Jack Grubman

Jack Grubman

A formerly well regarded Wall Street analyst who specialized in the telecommunications industry. In 2002, he was accused of purposely giving bad advice to buy WorldCom and other stocks immediately before their companies went into bankruptcy. He was subsequently barred from the securities sector for life.
References in periodicals archive ?
Former Citigroup analyst Jack Grubman says Wall Street hasn't changed how it works in more than 10 years.
Jack Grubman, Weill's star telecommunications analyst, became the poster child for promotional investment advice, earning up to $20 million a year.
In particular, his evil "twin," Jack Grubman of Smith Barney, is one of the major villains of the piece.
The flaws in the investment process are highlighted by the tales of Henry Blodget of Merrill Lynch, Jack Grubman of Salomon Smith Barney, and Frank Quattrone of Credit Suisse First Boston.
Jack Grubman, at Salomon Smith Barney and, after the merger, Citigroup, was known as the "King of Telecom" for his relentless promotion of WorldCom, Global Crossing, and Qwest over traditional telecommunication companies.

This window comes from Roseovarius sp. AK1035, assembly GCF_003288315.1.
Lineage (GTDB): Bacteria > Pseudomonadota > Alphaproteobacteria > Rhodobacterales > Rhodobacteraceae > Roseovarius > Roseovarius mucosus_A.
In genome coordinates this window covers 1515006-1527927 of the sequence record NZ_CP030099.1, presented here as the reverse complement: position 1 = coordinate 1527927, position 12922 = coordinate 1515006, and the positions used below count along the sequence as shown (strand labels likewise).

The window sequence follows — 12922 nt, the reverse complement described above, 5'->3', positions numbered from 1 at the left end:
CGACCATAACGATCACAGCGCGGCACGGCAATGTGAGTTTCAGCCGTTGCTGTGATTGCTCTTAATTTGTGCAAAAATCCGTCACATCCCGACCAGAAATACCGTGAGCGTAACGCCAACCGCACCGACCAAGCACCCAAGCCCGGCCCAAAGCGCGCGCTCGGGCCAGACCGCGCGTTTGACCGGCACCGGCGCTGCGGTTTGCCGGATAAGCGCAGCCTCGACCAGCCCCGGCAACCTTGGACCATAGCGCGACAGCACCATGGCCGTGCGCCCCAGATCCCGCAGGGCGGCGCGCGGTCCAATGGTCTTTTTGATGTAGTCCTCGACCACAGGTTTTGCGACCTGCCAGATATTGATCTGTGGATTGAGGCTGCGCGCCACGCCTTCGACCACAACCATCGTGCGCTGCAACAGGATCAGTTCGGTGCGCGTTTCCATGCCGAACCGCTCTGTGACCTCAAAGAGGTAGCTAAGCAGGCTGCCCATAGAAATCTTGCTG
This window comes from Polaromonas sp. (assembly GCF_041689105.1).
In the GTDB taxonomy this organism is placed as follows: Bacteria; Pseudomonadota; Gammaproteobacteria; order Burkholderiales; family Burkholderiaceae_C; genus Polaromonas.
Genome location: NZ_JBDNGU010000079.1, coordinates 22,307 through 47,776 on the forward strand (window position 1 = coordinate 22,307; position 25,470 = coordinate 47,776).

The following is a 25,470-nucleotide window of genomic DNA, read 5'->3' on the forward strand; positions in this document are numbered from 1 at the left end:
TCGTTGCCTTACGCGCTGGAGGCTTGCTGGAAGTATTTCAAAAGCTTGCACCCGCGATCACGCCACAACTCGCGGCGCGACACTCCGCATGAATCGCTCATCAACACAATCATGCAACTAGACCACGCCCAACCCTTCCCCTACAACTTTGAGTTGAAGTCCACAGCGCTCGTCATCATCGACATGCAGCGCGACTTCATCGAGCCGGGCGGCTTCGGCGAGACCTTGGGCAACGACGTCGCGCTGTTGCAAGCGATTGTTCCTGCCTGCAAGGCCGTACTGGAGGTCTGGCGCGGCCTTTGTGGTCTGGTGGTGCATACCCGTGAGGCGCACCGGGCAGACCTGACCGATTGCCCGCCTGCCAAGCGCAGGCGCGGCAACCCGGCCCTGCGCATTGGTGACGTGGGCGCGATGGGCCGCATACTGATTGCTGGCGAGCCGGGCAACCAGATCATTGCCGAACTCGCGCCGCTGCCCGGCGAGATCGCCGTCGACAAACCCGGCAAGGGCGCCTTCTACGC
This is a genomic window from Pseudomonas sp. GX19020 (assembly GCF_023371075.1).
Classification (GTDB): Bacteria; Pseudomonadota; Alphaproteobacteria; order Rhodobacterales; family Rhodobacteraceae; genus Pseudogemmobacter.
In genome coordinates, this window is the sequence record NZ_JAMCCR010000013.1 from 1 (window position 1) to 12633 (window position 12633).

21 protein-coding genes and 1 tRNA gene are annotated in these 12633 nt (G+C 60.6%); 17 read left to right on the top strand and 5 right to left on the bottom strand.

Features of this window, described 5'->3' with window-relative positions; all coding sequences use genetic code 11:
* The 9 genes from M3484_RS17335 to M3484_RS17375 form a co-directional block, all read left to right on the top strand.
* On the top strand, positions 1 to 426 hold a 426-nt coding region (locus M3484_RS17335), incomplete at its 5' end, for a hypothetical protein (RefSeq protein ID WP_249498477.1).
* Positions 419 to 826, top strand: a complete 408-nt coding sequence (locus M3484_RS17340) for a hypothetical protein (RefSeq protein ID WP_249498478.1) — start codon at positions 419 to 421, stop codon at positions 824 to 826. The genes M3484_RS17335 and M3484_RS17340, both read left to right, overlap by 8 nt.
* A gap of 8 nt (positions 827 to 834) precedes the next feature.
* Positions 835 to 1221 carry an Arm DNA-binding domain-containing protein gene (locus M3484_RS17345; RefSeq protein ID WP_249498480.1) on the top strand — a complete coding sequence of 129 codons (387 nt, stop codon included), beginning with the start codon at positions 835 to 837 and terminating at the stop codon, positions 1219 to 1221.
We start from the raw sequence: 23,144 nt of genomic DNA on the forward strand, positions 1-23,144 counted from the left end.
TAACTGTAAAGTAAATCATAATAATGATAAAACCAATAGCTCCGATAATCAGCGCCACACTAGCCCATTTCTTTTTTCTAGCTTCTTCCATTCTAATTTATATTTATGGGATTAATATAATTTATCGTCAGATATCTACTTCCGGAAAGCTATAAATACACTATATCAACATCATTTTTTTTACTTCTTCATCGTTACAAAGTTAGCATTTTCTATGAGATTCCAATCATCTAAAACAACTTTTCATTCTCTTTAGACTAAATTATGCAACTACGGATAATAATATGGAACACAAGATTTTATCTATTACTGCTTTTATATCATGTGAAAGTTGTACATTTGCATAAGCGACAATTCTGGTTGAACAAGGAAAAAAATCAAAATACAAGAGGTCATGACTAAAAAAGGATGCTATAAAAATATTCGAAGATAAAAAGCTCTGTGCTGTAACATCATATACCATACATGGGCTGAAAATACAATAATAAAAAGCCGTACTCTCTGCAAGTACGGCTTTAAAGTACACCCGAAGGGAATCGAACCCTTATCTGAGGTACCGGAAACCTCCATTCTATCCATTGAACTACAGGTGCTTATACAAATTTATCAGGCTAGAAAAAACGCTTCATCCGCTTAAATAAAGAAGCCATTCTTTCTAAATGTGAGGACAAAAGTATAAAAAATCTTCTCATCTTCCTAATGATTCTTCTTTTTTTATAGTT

Companies are rethinking their definitions of proper conduct, said Weill, who faced controversies over his bank's involvement with Enron as well as the actions of analyst Jack Grubman.
Malik relata tambien las peripecias de Bernie Ebbers, de WorldCom; Phil Anschutz, de Qwest; Jim Crowe, de Level 3 Communications; Alex Mandl, de Teligent; John Doerr, de Excite@Home; Jack Grubman, de Salomon Smith Barney; John Roth, de Nortel, y otros.
Did you know Jack Grubman is still being paid $200,000 a year by Solomon Smith Barney?
People such as Henry Blodget, Mary Meeker, and Jack Grubman were the darlings of Wall Street.
Others, like Salomon Smith Barney (now part of Citigroup) analyst Jack Grubman, who abetted the US telecom boom and bust in underhanded ways, have been forced to pay millions in civil penalties.
A good case study in this regard is the coverage of a stock analyst with the Dickensian name of Jack Grubman.
The most egregious example of the incestuous analyst's back-scratching game was former Citigroup (Salomon Smith Barney) analyst Jack Grubman, who allegedly changed his rating on AT&T stock at the behest of his boss, Sandy Weill (who was seeking to persuade AT&T's CEO, a Citigroup board member, to support Weill in an internal company fight).